Alcina in Aix

Katie Mitchell’s production of Handel ‘s Alcina recorded at Aix-en-Provence in 2015 is extremely interesting.  It’s almost complete with maybe twenty minutes of the ballet music cut.  None of the ballet is actually staged as such.  It’s also a Mitchell special multi-space set (like Written on Skin) with the lower level having Alcina/Morgana’s boudoir, drawing room or whatever at any given moment flanked by two smaller spaces which are the “personal” spaces of the two sisters.  When the ladies withdraw from the public/enchanted space they are replaced by actresses who look decades older.  Only late in the piece as Alcina’s magic fades do the two worlds get confused.  The upper level of the set is taken up with the giant machine that turns Alcina’s victims into taxidermied animals.  The overall aesthetic is upscale modern with lots of actors as very competent servants.


The story is told fairly straightforwardly but it’s definitely heavy on the sex and seduction, which really seems pretty reasonable as that does seem to be Alcina’s raison d’etre.  One twist is that Morgana is decidedly kinky.  Very early on she has herself tied up and “stimulated” by Ricciardo/Bradamante with a feather duster.  Later he/she has to be shown what to do with a riding crop but is still the worst top in opera history.  Morgana’s reconciliation to Oronte is resolved by the submission to him of both her young and old selves.  He has considerably more idea what he’s up to than Bradamante.


Generally the characterizations are very good.  Philippe Jaroussky’s Ruggiero is alternately infatuated and confused and his relationship with both Patricia Petitbon’s Alcina and Katarina Bradić’s Bradamante is convincing.  The latter is especially good in a fiery version of the “I’m a girl, stupid!” scene.  There’s also some interesting chemistry between Bradamante, Morgana (Anna Prohaska) and Ruggiero.  The supporting roles are very well played with special props to a very confident performance by Elias Mädler as Oberto.  I continue to be amazed at how European houses can find boy sopranos who seem quite able to handle the biggest stages.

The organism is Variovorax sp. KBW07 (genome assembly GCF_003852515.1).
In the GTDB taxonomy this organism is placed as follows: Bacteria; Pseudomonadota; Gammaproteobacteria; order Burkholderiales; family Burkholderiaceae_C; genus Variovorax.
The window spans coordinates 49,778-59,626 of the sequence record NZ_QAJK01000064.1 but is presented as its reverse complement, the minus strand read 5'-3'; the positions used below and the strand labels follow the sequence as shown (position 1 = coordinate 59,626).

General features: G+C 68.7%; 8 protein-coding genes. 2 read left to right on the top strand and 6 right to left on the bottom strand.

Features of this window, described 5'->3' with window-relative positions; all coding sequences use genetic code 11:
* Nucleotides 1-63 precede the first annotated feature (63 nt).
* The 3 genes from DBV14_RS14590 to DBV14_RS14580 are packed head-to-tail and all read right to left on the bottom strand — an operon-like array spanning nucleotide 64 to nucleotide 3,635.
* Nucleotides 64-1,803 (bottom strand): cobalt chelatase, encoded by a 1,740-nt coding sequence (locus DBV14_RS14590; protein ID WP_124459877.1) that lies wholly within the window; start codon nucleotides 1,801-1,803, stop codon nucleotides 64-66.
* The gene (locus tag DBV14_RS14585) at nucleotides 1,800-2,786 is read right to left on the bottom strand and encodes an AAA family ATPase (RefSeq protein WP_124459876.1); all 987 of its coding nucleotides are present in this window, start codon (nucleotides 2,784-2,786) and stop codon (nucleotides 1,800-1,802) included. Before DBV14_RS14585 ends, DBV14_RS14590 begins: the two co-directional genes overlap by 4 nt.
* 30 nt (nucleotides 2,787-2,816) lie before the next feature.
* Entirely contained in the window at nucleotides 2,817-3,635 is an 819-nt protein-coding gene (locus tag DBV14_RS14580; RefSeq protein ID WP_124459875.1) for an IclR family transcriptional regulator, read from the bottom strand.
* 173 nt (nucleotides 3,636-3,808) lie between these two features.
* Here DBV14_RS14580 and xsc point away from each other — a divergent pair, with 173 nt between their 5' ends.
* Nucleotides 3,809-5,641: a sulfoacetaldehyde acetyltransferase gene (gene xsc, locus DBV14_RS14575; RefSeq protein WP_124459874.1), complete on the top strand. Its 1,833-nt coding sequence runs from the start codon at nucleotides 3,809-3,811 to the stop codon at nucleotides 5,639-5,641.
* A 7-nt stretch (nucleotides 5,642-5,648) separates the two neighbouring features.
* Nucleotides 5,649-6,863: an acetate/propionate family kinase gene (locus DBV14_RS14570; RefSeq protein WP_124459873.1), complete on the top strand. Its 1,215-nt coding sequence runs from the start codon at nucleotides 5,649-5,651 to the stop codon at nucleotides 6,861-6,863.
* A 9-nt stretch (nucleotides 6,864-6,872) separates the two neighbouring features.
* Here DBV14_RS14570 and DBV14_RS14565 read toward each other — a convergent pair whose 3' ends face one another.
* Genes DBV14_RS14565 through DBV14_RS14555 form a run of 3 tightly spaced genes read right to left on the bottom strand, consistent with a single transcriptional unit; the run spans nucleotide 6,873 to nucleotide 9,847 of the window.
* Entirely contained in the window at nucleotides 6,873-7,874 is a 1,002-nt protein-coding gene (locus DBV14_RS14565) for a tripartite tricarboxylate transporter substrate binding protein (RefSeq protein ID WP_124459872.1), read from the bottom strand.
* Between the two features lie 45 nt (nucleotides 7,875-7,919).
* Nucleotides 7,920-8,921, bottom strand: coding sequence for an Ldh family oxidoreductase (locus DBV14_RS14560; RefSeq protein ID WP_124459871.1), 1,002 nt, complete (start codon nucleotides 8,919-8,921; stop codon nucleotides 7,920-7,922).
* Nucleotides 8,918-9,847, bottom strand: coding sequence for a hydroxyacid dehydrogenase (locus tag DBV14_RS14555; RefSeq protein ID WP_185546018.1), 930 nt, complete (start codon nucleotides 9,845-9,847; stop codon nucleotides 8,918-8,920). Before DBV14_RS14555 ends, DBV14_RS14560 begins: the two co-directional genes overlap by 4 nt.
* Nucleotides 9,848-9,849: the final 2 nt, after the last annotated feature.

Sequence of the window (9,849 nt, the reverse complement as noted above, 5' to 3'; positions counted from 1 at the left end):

The singing is of the highest order.  Jaroussky and Petitbon are stylishly assured and flawless.  Jaroussky is especially good in the later acts.  Verdi prati is gorgeous and Stà nell’Ircana pietrosa tana is not only heroically sung but the horns don’t sound like a flock of ducks farting.  Petitbon knocks over the big numbers with aplomb.  Bradić and Prohaska are equally good, as are the supporting roles.  The pit band is the Freiburger Barockorchester and the chorus is Perm’s MusicAeterna.  Both are very good indeed.  The orchestra has a very open, clear and detailed baroque sound and the music direction by Andrea Marcon is first rate.


Video direction is by Corentin Leconte.  It’s a bit annoying.  He’s much too fond of weird camera angles like overhead shots but it’s not bad enough to spoil the viewing experience. On Blu-ray the picture is excellent and the DTS-HD sound is top notch.  There are also PCM Stereo and Dolby surround tracks.  I’m not sure I get the point of including Dolby when the superior DTS is included.  This is one of those recordings where I would go for Blu-ray if I had any choice.  Light levels are often low and the stage is big.  I imagine this would rather easily dissolve into murkiness in DVD quality.  There are no extras on the disk and the booklet really only includes a very cursory synopsis.  Subtitle options are English, French, German and Italian.


In summary, a most enjoyable disk with terrific singing and orchestral playing, an interesting and coherent production and lots of eye candy.  The main competition is the Vienna recording from 2011 which is a very different production but also excellent across the board.  If one had to choose one it would probably turn on whether you prefer the conceit of a performance in Georgiana Devonshire’s salon or Anna Prohaska getting her bottom smacked.



2 thoughts on “Alcina in Aix

  1. Pingback: Glorious Alcina | operaramblings

  2. Pingback: Going for Baroque | operaramblings

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